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 | By Theresa Stratford

Carter-May Senior Living Home

A Catholic Home That’s Open to All

On any given day, residents of Carter-May Senior Living Home could be enjoying a game of bingo, dancing or painting their latest masterpiece. At South Carolina’s only Catholic assisted living facility, you might also catch them praying with priests and women religious, some of whom might live there.

Janine Bauder, administrator for the home, said that one of the misconceptions, however, is that only retired priests and nuns live there. That couldn’t be further from the truth. In fact, not only do Catholic seniors live there, but people from many other faiths also call Carter-May home.

“We are open to everyone,” she said. “The majority are Catholic and we are happy to say that we do have some priests and nuns in retirement here, but that is certainly not all. We actually have very diverse residents of all faiths.”

Currently, 21 seniors reside at the assisted-living facility. Janine said that their youngest is 67 years old and their oldest is 100. She also said that having resident priests is one of the nicest aspects about living there.

“Many of them will say Mass in our chapel. It is great because they can continue their ministry,” she said.

Located on Ingram Road in the West Ashley area of Charleston, the facility used to be a convent. “That is why we have a nice chapel,” Janine added.

The building was much smaller prior to 2002, when they underwent extensive renovations, including adding more rooms and a wing for lay seniors.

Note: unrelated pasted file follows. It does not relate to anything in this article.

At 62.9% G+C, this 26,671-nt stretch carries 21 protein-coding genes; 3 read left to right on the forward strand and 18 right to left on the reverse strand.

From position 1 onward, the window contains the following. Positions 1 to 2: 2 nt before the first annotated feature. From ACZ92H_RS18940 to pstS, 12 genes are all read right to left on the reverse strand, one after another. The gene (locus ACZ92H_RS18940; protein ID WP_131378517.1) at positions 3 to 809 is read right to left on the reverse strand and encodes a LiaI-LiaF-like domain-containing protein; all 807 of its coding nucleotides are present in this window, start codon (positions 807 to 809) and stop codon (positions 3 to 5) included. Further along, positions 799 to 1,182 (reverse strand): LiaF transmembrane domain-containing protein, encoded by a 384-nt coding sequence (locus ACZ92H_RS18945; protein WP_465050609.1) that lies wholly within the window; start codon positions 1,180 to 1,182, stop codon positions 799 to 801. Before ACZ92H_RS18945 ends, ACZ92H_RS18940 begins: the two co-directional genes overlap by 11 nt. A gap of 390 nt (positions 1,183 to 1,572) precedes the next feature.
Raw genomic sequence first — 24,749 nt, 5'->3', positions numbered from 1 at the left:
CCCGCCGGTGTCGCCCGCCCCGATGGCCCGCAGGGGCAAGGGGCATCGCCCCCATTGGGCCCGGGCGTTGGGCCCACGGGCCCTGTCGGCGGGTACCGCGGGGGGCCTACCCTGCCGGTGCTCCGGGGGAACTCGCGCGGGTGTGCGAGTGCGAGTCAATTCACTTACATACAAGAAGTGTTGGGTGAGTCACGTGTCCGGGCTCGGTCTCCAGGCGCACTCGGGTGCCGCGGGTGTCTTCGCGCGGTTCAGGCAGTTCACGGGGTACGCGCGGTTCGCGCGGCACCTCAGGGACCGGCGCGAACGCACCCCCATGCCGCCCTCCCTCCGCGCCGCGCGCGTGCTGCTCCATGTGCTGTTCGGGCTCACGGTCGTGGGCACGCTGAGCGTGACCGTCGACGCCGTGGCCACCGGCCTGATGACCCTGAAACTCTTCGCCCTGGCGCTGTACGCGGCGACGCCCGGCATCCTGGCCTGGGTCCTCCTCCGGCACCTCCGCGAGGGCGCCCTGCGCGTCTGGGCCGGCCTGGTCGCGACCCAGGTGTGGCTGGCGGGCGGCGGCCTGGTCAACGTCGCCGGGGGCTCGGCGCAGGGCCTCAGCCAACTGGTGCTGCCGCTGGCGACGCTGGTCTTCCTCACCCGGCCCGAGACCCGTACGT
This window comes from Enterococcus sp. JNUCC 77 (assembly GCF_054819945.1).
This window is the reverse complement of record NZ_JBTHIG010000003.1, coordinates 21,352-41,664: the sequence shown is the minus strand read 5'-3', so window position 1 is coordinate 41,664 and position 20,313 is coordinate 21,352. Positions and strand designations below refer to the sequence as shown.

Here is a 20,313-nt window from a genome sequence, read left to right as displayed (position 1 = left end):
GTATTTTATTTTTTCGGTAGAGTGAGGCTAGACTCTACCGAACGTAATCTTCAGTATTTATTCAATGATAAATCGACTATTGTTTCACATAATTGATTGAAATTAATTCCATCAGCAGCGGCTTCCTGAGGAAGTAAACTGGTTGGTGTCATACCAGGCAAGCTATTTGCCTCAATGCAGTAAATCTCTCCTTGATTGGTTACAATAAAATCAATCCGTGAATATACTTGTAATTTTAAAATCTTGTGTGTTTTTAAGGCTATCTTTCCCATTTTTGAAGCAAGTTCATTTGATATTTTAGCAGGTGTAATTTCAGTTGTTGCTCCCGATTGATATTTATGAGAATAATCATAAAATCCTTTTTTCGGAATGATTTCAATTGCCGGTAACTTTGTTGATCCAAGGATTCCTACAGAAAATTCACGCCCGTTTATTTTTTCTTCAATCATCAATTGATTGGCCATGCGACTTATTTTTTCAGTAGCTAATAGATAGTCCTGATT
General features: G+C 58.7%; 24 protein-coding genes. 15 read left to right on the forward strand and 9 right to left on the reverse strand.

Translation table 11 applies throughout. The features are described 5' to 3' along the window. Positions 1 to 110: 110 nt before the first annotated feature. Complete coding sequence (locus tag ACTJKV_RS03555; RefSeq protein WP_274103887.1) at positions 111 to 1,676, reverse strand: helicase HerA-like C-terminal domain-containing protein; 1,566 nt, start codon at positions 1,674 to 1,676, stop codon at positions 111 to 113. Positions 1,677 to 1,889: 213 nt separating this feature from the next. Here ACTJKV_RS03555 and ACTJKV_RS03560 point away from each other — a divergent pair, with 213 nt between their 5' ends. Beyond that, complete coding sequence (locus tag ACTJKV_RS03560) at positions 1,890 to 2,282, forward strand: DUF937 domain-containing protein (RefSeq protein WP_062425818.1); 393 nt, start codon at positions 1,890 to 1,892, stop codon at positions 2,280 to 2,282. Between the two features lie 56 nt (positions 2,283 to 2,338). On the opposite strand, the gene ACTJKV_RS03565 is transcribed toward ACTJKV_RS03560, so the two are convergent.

Carter-May Senior Living Home actually dates back to 1929, when it was located downtown next to the Cathedral of St. John the Baptist on Broad Street. Janine said they moved to different locations throughout the years until they found their permanent location in West Ashley in the 1970s.

She said they currently have a waiting list for some of the specific rooms and there is a waiting list for seniors needing state assistance. They have a capacity of 25 residents when spouses share a room.

Janine explained how the pandemic changed their way of life.

“At first, I thought it wouldn’t be so bad and that it would be fine to get through, but as time dragged on, I started realizing how bad it really was,” she remembered. “Many of our residents experienced depression during that time. It was hard because we had to keep socially distant, and [seniors] really depend on that interaction.”

She said that many were experiencing loss already — of family and friends, of their home — and then the loss of social interaction. To get through that time, Janine said they had many activities that residents could do individually, like puzzles and painting.

They would also take some residents on rides in the van, socially distanced and masked of course, to pass the time.

“We would ride around and sightsee, just to get them out and about,” she added.

All in all, they fared well. Janine said they only had one resident who had to be hospitalized with COVID.

“I think one of the hardest aspects during that time was adhering to all the changing regulations as well,” she said.

Luckily, life is now getting somewhat back to normal. They recently had a visitor bring baby goats to meet with the residents.

“They loved it. It was so sweet to watch,” she said.

The residents also tend the garden at the back of the facility and some of the plants on the front porch.

Janine admitted the best part about Carter-May for her as the administrator is seeing how much the residents care for one another.

“Two ladies with memory loss like to sit by each other at the table, and today I saw one reach for the other woman’s hand and say, ‘How are you doing today?’ They really care for each other,” she said.

Theresa Stratford is a freelance reporter for The Catholic Miscellany. Email her at